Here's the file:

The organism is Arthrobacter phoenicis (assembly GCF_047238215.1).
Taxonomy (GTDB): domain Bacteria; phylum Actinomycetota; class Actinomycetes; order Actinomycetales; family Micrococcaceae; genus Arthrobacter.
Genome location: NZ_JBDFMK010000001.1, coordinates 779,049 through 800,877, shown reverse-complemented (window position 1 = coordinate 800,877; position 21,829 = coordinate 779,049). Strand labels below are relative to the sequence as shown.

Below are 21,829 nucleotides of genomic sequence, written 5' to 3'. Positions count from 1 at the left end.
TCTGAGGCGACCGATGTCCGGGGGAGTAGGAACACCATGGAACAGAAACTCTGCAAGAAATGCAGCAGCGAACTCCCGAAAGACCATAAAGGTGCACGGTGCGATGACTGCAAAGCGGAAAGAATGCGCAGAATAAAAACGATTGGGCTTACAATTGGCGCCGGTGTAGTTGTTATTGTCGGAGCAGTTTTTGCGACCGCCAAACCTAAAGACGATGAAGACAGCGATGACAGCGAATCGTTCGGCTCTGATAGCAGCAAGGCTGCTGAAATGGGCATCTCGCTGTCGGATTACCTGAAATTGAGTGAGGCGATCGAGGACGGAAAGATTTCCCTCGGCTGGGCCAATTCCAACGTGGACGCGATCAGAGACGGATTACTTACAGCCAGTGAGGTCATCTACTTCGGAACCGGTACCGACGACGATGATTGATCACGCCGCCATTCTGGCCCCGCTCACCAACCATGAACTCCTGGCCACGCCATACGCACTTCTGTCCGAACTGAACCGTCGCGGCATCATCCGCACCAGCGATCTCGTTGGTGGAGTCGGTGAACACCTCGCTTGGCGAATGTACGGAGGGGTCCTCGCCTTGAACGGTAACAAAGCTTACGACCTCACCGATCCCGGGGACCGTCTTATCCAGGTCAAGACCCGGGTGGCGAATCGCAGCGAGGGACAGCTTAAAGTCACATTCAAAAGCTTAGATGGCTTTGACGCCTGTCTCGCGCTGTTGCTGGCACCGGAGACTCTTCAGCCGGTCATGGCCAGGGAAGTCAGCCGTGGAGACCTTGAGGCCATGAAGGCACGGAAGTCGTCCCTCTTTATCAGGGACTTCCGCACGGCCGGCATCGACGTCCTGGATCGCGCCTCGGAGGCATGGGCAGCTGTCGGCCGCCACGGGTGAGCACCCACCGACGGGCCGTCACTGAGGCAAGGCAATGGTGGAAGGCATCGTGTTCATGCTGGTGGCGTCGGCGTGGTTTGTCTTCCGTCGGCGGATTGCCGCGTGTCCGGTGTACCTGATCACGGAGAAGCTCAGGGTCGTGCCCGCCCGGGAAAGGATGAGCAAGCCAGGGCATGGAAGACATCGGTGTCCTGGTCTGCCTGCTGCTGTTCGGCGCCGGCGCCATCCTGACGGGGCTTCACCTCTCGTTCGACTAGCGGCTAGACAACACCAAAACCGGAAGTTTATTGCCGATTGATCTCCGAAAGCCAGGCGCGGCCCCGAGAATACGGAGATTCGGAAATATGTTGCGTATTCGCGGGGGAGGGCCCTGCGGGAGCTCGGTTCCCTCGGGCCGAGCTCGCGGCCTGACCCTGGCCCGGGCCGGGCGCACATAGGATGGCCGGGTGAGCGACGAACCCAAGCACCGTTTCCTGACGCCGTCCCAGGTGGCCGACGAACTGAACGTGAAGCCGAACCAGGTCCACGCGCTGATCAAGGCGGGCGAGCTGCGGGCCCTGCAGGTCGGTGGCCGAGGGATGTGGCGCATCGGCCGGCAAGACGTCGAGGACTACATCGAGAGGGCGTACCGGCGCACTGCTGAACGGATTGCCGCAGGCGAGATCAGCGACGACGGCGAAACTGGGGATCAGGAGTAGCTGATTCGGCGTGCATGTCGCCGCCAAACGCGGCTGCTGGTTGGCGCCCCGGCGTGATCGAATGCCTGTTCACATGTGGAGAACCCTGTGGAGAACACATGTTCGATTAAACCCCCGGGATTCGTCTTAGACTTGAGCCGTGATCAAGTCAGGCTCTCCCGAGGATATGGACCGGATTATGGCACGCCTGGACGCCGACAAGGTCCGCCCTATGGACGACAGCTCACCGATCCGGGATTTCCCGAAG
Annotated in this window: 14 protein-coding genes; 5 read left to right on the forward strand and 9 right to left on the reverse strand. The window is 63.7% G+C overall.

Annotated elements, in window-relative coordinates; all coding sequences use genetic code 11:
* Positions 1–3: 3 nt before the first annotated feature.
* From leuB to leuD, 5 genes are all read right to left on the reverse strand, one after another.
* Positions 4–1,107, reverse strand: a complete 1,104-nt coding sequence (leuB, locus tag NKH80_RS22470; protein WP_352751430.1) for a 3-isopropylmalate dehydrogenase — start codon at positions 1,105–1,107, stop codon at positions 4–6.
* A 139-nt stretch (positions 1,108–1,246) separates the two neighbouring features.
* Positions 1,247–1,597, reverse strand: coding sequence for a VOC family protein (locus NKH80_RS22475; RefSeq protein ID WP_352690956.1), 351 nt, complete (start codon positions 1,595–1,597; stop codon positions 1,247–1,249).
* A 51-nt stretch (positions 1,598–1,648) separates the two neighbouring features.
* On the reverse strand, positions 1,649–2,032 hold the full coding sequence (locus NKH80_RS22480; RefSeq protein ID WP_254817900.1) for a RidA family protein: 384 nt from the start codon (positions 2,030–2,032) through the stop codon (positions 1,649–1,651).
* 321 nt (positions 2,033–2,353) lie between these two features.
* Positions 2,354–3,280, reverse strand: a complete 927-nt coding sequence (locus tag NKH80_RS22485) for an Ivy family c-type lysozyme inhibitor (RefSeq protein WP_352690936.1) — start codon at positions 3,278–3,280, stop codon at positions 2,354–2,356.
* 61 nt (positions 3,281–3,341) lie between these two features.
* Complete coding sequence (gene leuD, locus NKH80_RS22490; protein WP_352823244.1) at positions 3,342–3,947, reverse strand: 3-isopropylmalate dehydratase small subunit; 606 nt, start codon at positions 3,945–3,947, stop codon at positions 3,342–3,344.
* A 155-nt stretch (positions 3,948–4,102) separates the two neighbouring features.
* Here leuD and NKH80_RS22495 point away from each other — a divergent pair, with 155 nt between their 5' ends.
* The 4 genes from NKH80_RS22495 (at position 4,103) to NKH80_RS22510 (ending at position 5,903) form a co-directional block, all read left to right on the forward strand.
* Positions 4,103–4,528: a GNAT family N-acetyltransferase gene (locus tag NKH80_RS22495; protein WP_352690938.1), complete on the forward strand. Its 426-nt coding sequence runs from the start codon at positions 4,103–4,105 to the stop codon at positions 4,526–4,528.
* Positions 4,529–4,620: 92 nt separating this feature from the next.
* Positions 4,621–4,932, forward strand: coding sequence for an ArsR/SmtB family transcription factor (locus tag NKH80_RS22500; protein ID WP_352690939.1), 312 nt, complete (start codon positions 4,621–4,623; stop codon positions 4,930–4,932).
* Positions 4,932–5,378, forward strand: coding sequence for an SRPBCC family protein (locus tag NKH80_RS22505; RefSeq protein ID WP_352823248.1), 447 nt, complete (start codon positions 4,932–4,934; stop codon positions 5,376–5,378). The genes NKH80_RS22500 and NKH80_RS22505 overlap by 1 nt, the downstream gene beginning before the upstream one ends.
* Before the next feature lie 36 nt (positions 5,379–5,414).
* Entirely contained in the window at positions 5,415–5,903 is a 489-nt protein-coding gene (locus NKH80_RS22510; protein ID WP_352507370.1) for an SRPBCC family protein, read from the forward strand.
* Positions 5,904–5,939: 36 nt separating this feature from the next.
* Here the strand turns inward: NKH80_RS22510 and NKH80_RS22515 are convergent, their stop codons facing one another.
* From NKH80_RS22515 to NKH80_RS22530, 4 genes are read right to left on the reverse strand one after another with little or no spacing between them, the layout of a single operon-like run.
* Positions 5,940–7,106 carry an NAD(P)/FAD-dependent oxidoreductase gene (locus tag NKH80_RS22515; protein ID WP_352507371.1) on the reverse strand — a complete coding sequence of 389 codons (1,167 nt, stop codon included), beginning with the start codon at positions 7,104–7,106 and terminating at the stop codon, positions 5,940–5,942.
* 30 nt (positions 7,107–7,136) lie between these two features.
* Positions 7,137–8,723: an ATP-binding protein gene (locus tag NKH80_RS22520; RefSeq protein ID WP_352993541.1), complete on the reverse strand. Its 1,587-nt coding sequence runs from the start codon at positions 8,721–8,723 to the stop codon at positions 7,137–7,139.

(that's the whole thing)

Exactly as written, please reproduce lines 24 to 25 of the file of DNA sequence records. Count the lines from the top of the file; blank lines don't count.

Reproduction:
* Positions 4,621–4,932, forward strand: coding sequence for an ArsR/SmtB family transcription factor (locus tag NKH80_RS22500; protein ID WP_352690939.1), 312 nt, complete (start codon positions 4,621–4,623; stop codon positions 4,930–4,932).
* Positions 4,932–5,378, forward strand: coding sequence for an SRPBCC family protein (locus tag NKH80_RS22505; RefSeq protein ID WP_352823248.1), 447 nt, complete (start codon positions 4,932–4,934; stop codon positions 5,376–5,378). The genes NKH80_RS22500 and NKH80_RS22505 overlap by 1 nt, the downstream gene beginning before the upstream one ends.